Frost & Sullivan’s Carl Larry examines the impact the shale oil revolution is having on storage in the us and how it is only good news for operators
Things change quickly in this industry. In Chicago they say ‘If you don’t like the weather, give it a few hours’ and this saying applies to the oil markets and the growing fascination with shale oil.
Things changed relatively quickly as crude oil production doubled from 5mm b/d in 2011 to 9.5mm b/d in 2015.
Demand for crude that runs through US refineries jumped from 15mm b/d in 2013 to tip the scales at a peak of 17mm b/d this year. If for anything, the truth is that crude oil production in the US is at record highs and consumption of that crude is also at record highs.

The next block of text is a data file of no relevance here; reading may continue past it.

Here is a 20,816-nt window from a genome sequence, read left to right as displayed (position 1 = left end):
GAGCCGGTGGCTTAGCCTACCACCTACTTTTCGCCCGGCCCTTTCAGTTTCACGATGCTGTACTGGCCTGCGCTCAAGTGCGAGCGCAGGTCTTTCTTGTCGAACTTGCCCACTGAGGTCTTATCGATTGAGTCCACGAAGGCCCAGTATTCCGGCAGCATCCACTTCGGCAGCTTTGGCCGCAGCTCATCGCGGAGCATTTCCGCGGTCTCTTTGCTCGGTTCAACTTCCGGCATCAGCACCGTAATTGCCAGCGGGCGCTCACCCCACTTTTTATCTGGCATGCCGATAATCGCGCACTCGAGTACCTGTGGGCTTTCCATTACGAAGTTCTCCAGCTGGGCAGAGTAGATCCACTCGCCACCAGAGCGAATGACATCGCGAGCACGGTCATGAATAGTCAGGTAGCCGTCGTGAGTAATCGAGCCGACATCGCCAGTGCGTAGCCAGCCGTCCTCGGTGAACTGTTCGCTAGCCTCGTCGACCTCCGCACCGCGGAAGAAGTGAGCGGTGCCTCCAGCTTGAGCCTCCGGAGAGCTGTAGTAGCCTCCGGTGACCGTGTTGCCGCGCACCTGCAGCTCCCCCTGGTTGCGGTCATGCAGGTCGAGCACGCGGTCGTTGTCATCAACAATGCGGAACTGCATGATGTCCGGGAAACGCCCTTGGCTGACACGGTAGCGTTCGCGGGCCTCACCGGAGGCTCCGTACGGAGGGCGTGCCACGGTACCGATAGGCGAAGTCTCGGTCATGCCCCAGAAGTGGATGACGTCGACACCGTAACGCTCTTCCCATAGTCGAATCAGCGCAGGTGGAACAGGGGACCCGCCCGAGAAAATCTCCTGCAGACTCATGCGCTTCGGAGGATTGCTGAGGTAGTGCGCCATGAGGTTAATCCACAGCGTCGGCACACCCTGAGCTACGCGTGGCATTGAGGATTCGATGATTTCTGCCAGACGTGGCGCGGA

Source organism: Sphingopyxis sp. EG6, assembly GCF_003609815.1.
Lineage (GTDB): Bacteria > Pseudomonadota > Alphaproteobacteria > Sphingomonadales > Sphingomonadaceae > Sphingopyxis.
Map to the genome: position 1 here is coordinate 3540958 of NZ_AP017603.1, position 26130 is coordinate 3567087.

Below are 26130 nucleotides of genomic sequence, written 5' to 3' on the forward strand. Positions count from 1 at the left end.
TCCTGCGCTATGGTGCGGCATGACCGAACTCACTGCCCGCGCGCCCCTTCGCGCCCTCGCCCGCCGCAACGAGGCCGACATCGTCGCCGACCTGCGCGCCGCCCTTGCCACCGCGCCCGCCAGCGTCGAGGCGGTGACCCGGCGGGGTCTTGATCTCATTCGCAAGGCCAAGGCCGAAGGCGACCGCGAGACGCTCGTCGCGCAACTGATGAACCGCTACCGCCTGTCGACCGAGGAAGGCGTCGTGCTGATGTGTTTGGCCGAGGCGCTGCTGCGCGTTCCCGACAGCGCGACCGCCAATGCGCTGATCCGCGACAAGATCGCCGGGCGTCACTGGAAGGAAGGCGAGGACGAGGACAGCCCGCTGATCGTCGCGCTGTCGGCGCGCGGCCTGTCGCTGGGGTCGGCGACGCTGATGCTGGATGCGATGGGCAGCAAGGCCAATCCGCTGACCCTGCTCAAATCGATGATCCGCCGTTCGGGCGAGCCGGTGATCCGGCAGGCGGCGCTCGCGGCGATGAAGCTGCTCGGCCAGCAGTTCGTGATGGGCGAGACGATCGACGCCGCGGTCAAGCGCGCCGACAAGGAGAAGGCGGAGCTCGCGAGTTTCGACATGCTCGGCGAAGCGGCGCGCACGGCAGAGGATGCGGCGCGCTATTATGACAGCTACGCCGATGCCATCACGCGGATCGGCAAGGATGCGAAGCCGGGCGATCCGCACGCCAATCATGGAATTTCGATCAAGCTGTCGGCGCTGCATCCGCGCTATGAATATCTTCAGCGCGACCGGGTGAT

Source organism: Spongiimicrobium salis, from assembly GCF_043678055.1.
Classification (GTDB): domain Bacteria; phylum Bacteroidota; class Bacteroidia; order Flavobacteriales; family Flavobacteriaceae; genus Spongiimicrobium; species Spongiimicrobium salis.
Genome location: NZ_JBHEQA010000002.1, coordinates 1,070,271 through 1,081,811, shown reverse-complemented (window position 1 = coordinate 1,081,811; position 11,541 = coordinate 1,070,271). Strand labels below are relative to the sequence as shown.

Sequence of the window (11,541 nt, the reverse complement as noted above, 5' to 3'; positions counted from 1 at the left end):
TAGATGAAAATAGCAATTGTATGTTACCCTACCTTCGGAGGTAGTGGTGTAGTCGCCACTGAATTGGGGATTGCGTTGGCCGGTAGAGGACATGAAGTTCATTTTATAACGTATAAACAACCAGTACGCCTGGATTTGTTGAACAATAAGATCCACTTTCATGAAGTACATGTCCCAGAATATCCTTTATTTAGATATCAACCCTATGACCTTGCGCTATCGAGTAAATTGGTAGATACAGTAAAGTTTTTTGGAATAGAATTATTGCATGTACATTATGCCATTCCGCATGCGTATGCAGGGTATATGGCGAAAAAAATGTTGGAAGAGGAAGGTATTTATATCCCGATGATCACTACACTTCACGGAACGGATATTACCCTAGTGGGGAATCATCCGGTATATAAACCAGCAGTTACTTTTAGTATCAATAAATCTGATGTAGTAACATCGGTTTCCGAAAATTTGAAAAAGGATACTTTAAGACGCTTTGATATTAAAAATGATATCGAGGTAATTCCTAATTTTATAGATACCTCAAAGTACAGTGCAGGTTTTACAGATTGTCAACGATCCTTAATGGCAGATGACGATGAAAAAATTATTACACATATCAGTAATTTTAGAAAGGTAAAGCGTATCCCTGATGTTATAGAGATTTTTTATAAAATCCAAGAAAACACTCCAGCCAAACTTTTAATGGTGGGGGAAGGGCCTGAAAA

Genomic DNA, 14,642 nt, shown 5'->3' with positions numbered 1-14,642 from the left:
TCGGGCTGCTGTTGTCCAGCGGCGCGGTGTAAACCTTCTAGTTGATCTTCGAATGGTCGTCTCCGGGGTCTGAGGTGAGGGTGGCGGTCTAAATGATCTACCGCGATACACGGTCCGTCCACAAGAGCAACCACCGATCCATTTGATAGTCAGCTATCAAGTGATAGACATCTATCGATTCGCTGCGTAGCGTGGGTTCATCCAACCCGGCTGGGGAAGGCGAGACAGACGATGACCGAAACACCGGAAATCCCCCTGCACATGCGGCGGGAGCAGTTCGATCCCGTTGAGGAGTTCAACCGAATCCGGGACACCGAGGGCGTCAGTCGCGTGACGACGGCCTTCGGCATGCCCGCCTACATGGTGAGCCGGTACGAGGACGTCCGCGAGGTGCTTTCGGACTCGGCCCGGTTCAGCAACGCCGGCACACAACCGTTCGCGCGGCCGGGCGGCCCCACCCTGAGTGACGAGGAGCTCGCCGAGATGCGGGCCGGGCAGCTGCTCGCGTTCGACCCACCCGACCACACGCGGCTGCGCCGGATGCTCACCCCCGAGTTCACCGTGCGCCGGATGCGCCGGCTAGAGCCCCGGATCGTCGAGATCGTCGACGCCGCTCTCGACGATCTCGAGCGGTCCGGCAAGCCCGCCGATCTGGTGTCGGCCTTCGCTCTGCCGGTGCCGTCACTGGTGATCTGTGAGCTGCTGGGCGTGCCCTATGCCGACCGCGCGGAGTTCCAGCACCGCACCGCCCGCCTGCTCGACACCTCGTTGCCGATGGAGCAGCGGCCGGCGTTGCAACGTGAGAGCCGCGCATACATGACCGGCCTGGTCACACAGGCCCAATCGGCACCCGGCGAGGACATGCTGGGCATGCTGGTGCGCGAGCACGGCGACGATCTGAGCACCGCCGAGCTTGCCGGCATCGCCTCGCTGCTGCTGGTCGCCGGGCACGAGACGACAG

In the eight months that have passed in 2015, the year started with major concerns about the viability of shale crude production. As oil prices were tumbling under $60, talk in the market was that break even for shale producers was at best $50.